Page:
Despite having one billion fewer people within its borders, the United States contains approximately 500,000 more prisoners than the People’s Republic of China. In a ranking of countries, the U.S.A. is number one worldwide in both total imprisoned population and in prisoners per capita (China is number two in total and number 71 per capita). But isn’t China the oppressive regime? Are U.S. citizens really so much more criminal than the rest of the world? Do we have a justice system which is simply more astute at discovering offenders? Is this imprisoned class the price which we must pay for living in “the land of the free”? Let us look at the evidence.
First, yes, U.S. citizens are more criminal because it is the law which creates crime. Considering the way in which law is so often carelessly and unconstitutionally formed in this country, it is plain that the severity of our criminal presence results from the whimsical nature of our elected representatives. It was upon one of these thoughtless whims which the war was declared on drugs; unapologetic and tactless “justice” has hence been enforced.
It was the Reagan administration which took the war on drugs and placed along with it severe and unforgiving penalties. In the 1980s federal mandatory sentencing was applied to drug crime. No longer could a judge take the individual into account upon sentencing. Whether grown at home for personal use, or offered to children like candy—the distinctions were eliminated and drug law was codified to be based on weight of material possession. In the minds of the purveyors of this elevated war on drugs: “drugs are bad and the clear presence of victim matters not.”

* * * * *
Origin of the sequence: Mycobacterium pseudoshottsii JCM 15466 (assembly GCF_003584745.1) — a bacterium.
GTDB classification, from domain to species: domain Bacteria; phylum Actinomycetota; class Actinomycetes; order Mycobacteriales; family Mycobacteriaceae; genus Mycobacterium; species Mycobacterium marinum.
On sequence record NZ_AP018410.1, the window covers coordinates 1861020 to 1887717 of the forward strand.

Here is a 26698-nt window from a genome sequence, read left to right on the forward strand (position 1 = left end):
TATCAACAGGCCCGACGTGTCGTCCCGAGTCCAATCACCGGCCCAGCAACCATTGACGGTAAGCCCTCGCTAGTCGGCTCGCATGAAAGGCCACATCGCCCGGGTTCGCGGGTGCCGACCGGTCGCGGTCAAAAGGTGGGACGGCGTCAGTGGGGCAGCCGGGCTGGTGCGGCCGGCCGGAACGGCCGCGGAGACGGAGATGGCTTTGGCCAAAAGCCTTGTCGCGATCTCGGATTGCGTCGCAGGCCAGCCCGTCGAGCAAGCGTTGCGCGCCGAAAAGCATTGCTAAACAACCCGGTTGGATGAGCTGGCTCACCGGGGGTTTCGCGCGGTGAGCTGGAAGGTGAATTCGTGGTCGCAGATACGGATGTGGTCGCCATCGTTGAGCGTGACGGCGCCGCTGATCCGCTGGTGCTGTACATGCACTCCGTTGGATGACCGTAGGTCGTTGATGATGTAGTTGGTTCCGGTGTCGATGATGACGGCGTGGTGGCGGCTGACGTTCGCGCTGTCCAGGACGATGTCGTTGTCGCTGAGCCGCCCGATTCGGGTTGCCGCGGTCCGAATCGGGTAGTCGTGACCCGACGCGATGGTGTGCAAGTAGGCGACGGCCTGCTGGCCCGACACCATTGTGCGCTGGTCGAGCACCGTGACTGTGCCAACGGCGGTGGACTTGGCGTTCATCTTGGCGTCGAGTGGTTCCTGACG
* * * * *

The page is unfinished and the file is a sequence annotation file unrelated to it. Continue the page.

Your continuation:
Since this unforgiving mindset has been applied to our governance, the imprisoned class has risen distinctively and dramatically. Prior to 1980 our prison population remained steadily under 500,000. We have since seen a telling increase–over 2 million formerly free souls are now in jail. About half of those 2 million offenders are incarcerated for drug related crimes.
Now you may find no sorrow for those who continue to suffer servitude for victimless criminality; but a reasonable mind should, at least, lead you to discover the extreme and impractical resource drain of such widespread and severe punishment. It is not only the imprisoned who suffer—it is also the people who must sadly endure the careless use of their money. Resources are limited and, presently, a ghastly portion of the population’s whole productive effort is exerted toward the astronomically expensive enforcement of our war on drugs. If you can’t find it in your heart to feel for the destitute minorities, then at least find it in your head to realize the grossly uneconomic effect of terrible law.